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Open your windows!

Right now, with the full heat and humidity of the Florida summer blasting down on us every day, you’re probably spending as much time as possible in cool, air-conditioned rooms, and trying to avoid spending time outdoors if at all possible. But in a couple of months, when the temperatures fall, it’ll be time to enjoy those pleasant evenings outdoors on the porch with a cocktail. And soon after, you’ll be able to turn the air off completely at night, throw the doors and windows open, and let the fresh air circulate through your house or garage.

But, as Floridians know only too well, with the breeze come the insects. Mosquitoes, wasps, moths, spiders and more – they all just seem to love coming into your house. You may even get larger visitors – squirrels, neighboring cats, or perhaps snakes! And as the leaves start to drop from the trees, you’ll get detritus from the garden blowing in as well.

The answer, of course, is a simple screen. There’s nothing like the simple pleasure of opening those doors and windows and enjoying the late fall or winter weather. For the locals, it’s a welcome relief from the 90° heat we’ve been used to. And for those who come down here to enjoy the winter, it brings perfect warmth into your vacation home.

Now’s the time to start thinking about installing, replacing or upgrading your screens. Many Southwest Florida homeowners leave it until November or December to deal with these jobs, but that’s when contractors are often booked solid. Here’s what you need to be doing right away.

  • Examine your existing screens and see if they need cleaning, repairing, or replacing.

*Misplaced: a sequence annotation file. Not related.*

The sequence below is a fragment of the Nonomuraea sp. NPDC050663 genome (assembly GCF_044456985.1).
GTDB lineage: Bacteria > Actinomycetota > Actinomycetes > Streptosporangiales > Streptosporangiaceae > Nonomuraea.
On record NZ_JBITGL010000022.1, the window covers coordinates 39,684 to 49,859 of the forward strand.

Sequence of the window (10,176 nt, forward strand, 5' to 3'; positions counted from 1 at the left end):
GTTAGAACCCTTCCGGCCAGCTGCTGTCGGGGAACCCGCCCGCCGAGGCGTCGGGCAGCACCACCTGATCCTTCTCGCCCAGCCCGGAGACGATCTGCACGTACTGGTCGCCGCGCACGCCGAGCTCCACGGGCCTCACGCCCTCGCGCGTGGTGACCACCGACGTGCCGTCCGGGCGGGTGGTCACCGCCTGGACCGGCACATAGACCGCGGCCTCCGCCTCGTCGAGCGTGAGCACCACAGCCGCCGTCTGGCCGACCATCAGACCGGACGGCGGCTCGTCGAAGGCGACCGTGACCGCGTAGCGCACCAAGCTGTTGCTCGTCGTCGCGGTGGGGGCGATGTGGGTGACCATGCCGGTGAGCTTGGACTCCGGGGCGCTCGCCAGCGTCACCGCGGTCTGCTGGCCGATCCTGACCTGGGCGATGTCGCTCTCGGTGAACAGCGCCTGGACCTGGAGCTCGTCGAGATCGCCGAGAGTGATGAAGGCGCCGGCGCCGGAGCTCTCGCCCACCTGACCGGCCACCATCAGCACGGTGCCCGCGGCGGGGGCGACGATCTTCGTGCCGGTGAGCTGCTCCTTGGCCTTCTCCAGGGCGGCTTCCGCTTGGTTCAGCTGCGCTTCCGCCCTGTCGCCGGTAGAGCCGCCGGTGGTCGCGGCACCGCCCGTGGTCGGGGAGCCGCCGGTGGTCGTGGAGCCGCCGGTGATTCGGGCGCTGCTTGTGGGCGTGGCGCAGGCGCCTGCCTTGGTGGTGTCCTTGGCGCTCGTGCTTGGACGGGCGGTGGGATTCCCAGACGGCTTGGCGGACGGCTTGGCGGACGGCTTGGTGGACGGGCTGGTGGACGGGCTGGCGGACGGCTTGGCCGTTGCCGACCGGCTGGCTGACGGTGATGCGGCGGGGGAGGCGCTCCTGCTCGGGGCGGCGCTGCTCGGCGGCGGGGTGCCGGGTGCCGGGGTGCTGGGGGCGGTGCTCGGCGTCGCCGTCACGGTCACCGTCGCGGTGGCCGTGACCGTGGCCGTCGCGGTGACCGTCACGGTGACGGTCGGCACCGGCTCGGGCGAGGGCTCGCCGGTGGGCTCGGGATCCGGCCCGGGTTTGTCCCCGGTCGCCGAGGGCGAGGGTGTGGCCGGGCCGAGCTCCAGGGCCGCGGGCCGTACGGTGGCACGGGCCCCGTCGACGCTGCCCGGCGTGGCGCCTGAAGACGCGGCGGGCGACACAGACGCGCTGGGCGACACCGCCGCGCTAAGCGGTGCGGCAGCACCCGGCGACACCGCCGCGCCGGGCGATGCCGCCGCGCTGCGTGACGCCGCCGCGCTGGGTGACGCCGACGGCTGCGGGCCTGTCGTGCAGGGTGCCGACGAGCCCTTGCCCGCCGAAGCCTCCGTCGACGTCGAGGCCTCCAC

• Call around and check for availability of suitable local contractors.
  • Consider your options on the types of screens available: your contractor will be able to give you impartial advice on what’s best. Remember you may have different needs in different parts of the building.
    • Consider the type of material you’re going to need: fiberglass is cheaper, but more prone to tearing, while aluminum is more durable but considerably more expensive. You may need to look into specialty materials, such as pet-resistant screens.
    • The tightness of the mesh is critical. Tighter meshes keep out smaller insects, but block more light.
    • Do you need retractable screens, or will they be permanently fixed in place? If you want retractables, will you have them hand operated or electrical?
    • Will your chosen screen be compatible with your hurricane protection?
  • Budget for the work and set the money aside. Remember to include the cost for both materials and installation.
  • Book your installation date!

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